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  • Otto Reinisch

Lessons from Ebeneezer Scrooge About What Your Donors [Really] Want This Christmas

A Christmas morning encounter between Ebeneezer Scrooge and two solicitors provides powerful lessons about generosity and what donors want in return.

Toward the close of Charles Dickens’, A Christmas Carol, a reformed Scrooge whispers a generous pledge into the ear of the same gentleman who, just the night before, he chastised for soliciting him on behalf of “the Poor and destitute”.

“My dear sir,” said the solicitor, shaking hands with Scrooge. “I don’t know what to say to such munifi-“

“Don’t say anything, please,” retorted Scrooge. “Come and see me. Will you come and see me?”

“I will!” cried the old gentleman. And it was clear he meant to do it.

Lesson #1: Your donors need to give more than you need to receive. It would’ve been easier for Scrooge to fly that Christmas morning than it would’ve been to stop himself from sending “the prize turkey” to Bob Crachet’s house (anonymously, of course) or pledging “back payments” to the solicitors.

The need to give – to make a difference on behalf of a cause larger than ourselves – is a desire shared by people from all cultures, ethnicities, and religions. My own faith sees giving as evidence of our divine humanity; the most God-like thing we can do. “For God so loved the world that he GAVE…” (John 3:16). To cheerfully, willingly give is to be fully human, fully alive.

Lesson #2: Every gift is part of a donor’s story about the search for meaning. It would be impossible for the Cratchets, or the solicitors, or anyone to know why Scrooge gave so generously that Christmas morning without knowing his story. Only then would they understand how – and why - he was “making amends for life opportunities missed”, heeding Jacob Marley’s warnings.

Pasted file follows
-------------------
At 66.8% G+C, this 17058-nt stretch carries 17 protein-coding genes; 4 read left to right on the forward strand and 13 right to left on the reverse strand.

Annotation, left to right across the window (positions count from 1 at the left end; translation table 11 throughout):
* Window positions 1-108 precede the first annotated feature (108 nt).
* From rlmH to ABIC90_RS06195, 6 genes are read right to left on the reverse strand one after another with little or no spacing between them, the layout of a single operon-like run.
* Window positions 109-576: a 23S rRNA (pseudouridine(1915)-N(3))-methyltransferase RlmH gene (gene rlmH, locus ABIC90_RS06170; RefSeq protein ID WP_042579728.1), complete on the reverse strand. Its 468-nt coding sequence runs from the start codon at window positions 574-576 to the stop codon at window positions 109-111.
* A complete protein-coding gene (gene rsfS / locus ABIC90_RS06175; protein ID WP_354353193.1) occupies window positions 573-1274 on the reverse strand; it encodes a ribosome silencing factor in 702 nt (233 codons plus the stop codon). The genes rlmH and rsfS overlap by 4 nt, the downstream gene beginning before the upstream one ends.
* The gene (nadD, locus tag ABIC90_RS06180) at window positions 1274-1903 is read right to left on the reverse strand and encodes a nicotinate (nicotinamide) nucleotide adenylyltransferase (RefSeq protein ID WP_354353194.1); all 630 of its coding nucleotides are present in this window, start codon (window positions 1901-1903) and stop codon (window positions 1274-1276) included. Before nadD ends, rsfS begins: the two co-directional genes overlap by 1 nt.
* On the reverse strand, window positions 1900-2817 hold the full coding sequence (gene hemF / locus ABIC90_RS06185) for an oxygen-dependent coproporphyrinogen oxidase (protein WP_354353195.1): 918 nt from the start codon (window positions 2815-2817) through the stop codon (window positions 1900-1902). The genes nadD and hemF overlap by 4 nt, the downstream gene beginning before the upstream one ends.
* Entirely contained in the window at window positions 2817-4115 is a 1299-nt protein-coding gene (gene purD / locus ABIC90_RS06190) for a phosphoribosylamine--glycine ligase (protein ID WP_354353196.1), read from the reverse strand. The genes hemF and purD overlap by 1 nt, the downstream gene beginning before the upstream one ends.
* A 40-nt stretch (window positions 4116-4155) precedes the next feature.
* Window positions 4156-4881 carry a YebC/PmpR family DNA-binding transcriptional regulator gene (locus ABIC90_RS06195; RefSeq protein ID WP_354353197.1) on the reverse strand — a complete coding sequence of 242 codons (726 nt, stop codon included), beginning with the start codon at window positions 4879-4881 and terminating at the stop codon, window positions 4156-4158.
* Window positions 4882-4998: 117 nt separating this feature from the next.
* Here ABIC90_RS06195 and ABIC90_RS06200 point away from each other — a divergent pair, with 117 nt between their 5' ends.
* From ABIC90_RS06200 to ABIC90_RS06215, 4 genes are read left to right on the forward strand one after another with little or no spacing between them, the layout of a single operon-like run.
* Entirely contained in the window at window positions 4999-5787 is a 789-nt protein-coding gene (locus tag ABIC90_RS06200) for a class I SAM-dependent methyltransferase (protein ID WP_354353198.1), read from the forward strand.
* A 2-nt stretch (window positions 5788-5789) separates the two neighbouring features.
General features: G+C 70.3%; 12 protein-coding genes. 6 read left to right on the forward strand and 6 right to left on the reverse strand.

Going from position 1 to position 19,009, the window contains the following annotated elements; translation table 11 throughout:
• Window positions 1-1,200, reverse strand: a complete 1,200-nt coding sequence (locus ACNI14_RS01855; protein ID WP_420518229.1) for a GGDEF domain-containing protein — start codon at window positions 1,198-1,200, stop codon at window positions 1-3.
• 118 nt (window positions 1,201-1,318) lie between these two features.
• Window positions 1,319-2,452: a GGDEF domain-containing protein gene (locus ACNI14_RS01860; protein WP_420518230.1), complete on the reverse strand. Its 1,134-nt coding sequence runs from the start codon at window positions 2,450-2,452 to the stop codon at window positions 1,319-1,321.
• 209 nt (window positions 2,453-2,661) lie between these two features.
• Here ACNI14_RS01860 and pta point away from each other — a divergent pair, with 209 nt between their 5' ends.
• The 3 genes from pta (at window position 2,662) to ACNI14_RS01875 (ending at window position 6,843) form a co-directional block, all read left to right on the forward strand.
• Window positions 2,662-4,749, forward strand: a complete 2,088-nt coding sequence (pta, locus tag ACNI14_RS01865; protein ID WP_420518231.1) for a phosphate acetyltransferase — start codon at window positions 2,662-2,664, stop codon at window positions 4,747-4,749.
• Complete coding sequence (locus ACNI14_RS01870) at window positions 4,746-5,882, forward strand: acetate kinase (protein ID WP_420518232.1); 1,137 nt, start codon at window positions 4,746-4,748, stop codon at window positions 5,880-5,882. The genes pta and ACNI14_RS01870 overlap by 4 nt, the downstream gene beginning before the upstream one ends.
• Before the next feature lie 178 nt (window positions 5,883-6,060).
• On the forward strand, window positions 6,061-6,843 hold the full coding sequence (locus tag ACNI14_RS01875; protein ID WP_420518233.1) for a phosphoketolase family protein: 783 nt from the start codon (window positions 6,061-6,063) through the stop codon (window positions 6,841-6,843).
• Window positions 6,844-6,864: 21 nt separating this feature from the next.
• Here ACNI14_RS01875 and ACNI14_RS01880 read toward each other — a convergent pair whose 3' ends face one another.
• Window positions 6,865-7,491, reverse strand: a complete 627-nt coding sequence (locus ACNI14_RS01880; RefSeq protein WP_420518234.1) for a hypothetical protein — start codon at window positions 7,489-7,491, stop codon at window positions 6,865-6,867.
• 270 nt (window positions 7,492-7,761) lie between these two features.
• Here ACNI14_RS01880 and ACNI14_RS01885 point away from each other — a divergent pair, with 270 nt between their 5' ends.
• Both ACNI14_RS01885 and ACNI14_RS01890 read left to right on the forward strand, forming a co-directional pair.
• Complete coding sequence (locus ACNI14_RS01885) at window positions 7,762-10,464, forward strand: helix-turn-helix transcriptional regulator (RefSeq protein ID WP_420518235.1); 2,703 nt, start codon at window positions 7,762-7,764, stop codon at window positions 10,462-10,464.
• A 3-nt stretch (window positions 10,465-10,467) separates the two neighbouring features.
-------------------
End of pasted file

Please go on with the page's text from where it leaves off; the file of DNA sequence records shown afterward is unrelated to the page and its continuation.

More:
While your donors’ stories won’t include mysterious visits from Christmas spirits, they are no less compelling and formative to them. Taking time to hear our donors’ stories is the key to unlocking why they give and inspiring a lifetime of meaningful philanthropy.

Lesson #3: The relational work of fundraising uses the power of story to help donors find meaning. There is no greater agony than bearing an untold story inside you.” - Maya Angelou. What a missed opportunity it would be if the solicitors only sought to secure the next gift from Scrooge, never encouraging him to share his story or the powerful lessons he learned. Yet, if we’re honest, most fundraising today – even with our best donors – skips this important step.

Being fully present as we encourage and graciously receive our donors’ stories – and to validate them by sharing our own stories – is what makes our profession meaningful.

My most rewarding work is training board members in the relational work of fundraising beginning with a fresh perspective on the responsibility they’ve avoided for too long. Their fundraising efforts will shine brightest as they use the power of shared storytelling to inspire abundant generosity through authentic donor relationships. And, in return, they will provide what every donor, including Ebeneezer Scrooge, wants at Christmas: meaning.

For more information about working together in 2021 to help your board excel in fundraising, please visit my web site or contact me at otto@whywegive.net

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